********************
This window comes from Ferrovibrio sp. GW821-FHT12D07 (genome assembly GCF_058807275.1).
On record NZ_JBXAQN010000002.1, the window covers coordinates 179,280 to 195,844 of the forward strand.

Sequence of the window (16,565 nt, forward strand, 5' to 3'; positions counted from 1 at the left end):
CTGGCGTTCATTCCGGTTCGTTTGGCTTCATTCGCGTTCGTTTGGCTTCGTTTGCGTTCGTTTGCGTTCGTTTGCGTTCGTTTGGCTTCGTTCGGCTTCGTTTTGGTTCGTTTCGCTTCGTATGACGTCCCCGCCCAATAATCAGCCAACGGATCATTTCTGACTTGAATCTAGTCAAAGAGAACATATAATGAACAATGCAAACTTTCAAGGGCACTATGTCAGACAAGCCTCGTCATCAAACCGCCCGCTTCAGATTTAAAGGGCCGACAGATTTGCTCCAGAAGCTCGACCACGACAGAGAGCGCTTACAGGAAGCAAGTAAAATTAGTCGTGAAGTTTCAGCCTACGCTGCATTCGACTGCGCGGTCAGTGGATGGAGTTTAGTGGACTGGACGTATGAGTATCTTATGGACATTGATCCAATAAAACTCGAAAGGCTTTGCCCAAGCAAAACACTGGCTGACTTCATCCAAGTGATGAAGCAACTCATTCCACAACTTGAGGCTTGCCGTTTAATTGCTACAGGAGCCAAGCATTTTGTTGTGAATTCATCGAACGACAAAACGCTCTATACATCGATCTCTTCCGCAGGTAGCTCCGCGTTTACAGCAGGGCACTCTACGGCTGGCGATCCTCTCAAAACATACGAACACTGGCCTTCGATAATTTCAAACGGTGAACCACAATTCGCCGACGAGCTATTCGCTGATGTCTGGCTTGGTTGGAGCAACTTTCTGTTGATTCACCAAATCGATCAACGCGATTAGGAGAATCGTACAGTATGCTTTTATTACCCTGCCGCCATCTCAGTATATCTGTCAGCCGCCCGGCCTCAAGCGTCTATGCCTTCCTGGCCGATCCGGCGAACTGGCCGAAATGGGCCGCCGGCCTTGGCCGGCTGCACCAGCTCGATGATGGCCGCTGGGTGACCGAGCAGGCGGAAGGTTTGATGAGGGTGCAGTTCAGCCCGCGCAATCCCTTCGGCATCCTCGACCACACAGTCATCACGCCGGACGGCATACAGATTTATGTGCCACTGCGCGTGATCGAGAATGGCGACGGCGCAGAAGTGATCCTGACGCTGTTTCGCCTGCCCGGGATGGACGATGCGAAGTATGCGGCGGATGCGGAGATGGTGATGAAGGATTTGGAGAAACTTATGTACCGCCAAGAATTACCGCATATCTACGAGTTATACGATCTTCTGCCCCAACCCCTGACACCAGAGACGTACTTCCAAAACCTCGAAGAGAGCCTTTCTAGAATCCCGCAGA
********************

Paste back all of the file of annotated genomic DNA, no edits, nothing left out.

This window comes from Ferrovibrio sp. GW821-FHT12D07 (genome assembly GCF_058807275.1).
On record NZ_JBXAQN010000002.1, the window covers coordinates 179,280 to 195,844 of the forward strand.

Sequence of the window (16,565 nt, forward strand, 5' to 3'; positions counted from 1 at the left end):
CTGGCGTTCATTCCGGTTCGTTTGGCTTCATTCGCGTTCGTTTGGCTTCGTTTGCGTTCGTTTGCGTTCGTTTGCGTTCGTTTGGCTTCGTTCGGCTTCGTTTTGGTTCGTTTCGCTTCGTATGACGTCCCCGCCCAATAATCAGCCAACGGATCATTTCTGACTTGAATCTAGTCAAAGAGAACATATAATGAACAATGCAAACTTTCAAGGGCACTATGTCAGACAAGCCTCGTCATCAAACCGCCCGCTTCAGATTTAAAGGGCCGACAGATTTGCTCCAGAAGCTCGACCACGACAGAGAGCGCTTACAGGAAGCAAGTAAAATTAGTCGTGAAGTTTCAGCCTACGCTGCATTCGACTGCGCGGTCAGTGGATGGAGTTTAGTGGACTGGACGTATGAGTATCTTATGGACATTGATCCAATAAAACTCGAAAGGCTTTGCCCAAGCAAAACACTGGCTGACTTCATCCAAGTGATGAAGCAACTCATTCCACAACTTGAGGCTTGCCGTTTAATTGCTACAGGAGCCAAGCATTTTGTTGTGAATTCATCGAACGACAAAACGCTCTATACATCGATCTCTTCCGCAGGTAGCTCCGCGTTTACAGCAGGGCACTCTACGGCTGGCGATCCTCTCAAAACATACGAACACTGGCCTTCGATAATTTCAAACGGTGAACCACAATTCGCCGACGAGCTATTCGCTGATGTCTGGCTTGGTTGGAGCAACTTTCTGTTGATTCACCAAATCGATCAACGCGATTAGGAGAATCGTACAGTATGCTTTTATTACCCTGCCGCCATCTCAGTATATCTGTCAGCCGCCCGGCCTCAAGCGTCTATGCCTTCCTGGCCGATCCGGCGAACTGGCCGAAATGGGCCGCCGGCCTTGGCCGGCTGCACCAGCTCGATGATGGCCGCTGGGTGACCGAGCAGGCGGAAGGTTTGATGAGGGTGCAGTTCAGCCCGCGCAATCCCTTCGGCATCCTCGACCACACAGTCATCACGCCGGACGGCATACAGATTTATGTGCCACTGCGCGTGATCGAGAATGGCGACGGCGCAGAAGTGATCCTGACGCTGTTTCGCCTGCCCGGGATGGACGATGCGAAGTATGCGGCGGATGCGGAGATGGTGATGAAGGATTTGGAGAAACTTATGTACCGCCAAGAATTACCGCATATCTACGAGTTATACGATCTTCTGCCCCAACCCCTGACACCAGAGACGTACTTCCAAAACCTCGAAGAGAGCCTTTCTAGAATCCCGCAGA